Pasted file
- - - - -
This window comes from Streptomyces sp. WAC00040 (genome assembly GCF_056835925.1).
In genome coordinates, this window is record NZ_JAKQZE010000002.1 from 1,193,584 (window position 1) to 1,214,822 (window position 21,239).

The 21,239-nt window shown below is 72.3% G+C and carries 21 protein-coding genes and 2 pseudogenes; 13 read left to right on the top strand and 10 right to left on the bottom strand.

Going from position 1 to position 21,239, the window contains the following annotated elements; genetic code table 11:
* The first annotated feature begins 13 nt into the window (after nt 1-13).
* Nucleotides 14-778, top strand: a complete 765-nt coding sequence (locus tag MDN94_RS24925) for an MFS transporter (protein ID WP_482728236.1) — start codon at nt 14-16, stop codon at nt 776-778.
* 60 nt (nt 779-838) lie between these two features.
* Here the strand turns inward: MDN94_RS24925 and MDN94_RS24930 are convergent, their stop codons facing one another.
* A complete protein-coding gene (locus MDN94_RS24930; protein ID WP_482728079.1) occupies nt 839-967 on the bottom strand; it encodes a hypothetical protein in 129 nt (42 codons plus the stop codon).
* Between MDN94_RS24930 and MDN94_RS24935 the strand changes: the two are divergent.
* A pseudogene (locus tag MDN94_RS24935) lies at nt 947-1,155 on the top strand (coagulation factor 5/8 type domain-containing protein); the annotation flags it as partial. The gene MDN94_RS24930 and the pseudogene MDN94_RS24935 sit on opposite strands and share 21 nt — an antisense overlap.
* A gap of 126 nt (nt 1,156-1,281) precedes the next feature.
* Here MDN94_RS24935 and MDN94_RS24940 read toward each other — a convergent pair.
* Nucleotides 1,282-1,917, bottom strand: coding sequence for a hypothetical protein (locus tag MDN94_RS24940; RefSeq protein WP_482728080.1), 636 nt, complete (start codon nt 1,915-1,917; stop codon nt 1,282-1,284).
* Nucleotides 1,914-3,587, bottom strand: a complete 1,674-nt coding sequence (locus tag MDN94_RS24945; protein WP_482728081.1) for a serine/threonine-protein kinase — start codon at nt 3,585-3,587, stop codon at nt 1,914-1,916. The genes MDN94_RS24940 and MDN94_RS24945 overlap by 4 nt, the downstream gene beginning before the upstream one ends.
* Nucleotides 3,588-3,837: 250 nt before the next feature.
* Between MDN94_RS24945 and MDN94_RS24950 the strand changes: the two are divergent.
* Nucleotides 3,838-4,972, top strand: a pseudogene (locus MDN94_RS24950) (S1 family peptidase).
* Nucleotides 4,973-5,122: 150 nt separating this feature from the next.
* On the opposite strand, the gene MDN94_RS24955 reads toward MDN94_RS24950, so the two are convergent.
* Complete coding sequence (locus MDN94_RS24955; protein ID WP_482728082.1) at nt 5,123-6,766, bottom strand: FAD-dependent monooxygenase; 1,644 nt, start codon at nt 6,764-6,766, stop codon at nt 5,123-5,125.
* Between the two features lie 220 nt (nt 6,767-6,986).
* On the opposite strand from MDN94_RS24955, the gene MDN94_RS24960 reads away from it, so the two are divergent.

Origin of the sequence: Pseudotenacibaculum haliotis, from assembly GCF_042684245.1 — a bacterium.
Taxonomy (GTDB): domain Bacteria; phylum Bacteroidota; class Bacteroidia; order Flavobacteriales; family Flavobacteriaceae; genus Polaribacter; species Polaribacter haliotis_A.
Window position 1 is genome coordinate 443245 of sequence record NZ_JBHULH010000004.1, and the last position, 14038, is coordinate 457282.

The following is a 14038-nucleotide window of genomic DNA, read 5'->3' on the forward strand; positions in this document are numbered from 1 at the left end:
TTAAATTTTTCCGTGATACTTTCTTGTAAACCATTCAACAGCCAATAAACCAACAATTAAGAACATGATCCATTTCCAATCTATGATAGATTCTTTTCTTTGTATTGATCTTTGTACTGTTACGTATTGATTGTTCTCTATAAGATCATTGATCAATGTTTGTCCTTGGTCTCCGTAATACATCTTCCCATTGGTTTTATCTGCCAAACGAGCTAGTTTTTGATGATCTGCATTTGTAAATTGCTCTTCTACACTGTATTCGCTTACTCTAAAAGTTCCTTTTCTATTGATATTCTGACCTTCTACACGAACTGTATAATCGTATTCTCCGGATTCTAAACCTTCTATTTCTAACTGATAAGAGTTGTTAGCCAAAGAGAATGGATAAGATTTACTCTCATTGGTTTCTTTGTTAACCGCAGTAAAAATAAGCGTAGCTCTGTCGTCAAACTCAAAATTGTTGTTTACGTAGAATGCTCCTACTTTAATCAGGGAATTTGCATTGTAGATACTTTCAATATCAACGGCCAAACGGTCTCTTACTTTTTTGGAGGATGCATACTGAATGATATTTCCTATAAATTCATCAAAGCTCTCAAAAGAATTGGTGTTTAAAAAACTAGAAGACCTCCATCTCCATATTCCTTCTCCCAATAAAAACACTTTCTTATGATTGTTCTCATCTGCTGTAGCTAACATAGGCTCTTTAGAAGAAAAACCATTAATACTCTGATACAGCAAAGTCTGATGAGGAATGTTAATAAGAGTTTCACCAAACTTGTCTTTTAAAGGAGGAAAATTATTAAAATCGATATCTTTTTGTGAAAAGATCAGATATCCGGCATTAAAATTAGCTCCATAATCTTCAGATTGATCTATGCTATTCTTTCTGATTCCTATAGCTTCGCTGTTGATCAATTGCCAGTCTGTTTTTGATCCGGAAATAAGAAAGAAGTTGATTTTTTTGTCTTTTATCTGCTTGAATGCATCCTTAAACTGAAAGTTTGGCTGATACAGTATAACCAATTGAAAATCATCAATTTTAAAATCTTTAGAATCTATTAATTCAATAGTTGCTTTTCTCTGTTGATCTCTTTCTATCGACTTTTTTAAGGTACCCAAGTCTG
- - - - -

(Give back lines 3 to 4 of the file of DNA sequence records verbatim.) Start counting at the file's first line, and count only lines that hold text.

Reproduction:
The 21,239-nt window shown below is 72.3% G+C and carries 21 protein-coding genes and 2 pseudogenes; 13 read left to right on the top strand and 10 right to left on the bottom strand.

Going from position 1 to position 21,239, the window contains the following annotated elements; genetic code table 11: